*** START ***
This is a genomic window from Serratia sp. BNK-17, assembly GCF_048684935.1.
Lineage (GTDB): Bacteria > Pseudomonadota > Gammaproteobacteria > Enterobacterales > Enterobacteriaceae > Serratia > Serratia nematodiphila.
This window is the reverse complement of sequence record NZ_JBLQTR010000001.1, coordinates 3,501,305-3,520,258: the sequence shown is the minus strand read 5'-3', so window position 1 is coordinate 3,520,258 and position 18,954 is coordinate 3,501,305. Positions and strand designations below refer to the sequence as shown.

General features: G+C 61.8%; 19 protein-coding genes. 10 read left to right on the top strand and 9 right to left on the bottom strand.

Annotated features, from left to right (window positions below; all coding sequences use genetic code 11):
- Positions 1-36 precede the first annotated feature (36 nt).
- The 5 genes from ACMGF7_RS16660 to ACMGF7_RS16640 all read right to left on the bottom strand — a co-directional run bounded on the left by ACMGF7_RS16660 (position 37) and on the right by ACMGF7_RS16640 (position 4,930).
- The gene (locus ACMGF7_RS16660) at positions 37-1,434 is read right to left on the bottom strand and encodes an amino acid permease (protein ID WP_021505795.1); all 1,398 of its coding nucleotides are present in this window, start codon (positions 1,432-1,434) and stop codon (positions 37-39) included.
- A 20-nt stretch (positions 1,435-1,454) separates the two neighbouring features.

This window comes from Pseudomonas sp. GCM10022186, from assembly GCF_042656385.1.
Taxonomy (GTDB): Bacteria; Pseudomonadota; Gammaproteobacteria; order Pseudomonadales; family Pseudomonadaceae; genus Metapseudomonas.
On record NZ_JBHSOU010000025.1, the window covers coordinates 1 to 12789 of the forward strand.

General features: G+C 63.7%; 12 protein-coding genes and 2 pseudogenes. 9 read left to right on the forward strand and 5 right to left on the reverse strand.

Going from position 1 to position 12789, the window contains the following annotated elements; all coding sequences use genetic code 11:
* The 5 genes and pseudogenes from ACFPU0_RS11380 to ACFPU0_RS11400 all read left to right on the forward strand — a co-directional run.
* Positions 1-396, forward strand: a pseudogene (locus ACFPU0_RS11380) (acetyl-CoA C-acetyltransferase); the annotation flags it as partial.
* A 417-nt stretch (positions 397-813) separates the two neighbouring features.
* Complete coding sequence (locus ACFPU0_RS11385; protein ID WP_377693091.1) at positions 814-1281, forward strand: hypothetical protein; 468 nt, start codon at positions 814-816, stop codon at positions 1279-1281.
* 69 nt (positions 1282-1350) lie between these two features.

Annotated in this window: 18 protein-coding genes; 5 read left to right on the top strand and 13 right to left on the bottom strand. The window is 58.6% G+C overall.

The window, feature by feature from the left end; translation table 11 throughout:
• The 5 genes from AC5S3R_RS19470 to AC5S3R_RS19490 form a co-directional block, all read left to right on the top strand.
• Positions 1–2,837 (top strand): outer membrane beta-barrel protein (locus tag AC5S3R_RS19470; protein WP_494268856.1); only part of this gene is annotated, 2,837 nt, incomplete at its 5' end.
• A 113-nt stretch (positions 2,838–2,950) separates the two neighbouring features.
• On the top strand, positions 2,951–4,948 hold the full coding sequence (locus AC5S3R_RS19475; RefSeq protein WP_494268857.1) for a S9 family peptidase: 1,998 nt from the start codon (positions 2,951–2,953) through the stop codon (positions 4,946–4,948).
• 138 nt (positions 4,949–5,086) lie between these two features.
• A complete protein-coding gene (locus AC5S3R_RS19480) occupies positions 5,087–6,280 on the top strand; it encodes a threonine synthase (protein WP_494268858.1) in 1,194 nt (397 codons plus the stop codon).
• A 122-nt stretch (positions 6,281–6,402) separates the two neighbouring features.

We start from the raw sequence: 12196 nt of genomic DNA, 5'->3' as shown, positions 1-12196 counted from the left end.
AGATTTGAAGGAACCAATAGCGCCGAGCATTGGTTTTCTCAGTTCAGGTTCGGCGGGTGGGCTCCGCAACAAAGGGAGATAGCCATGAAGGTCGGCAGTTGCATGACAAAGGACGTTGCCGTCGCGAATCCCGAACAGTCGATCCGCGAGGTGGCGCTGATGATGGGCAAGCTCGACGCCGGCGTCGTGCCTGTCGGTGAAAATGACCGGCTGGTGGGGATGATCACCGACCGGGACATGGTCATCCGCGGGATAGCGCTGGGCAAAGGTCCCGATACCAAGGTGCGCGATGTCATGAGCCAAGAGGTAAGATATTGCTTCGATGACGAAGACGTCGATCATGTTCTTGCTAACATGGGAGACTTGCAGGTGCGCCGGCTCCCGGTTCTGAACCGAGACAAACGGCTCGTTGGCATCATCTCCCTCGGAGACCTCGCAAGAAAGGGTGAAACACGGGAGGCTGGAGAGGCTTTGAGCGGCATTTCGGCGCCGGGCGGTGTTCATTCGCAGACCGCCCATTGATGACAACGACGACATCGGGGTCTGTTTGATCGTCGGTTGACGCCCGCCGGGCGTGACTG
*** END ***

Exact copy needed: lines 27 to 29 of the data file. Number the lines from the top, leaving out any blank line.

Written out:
• A complete protein-coding gene (locus AC5S3R_RS19480) occupies positions 5,087–6,280 on the top strand; it encodes a threonine synthase (protein WP_494268858.1) in 1,194 nt (397 codons plus the stop codon).
• A 122-nt stretch (positions 6,281–6,402) separates the two neighbouring features.

We start from the raw sequence: 12196 nt of genomic DNA, 5'->3' as shown, positions 1-12196 counted from the left end.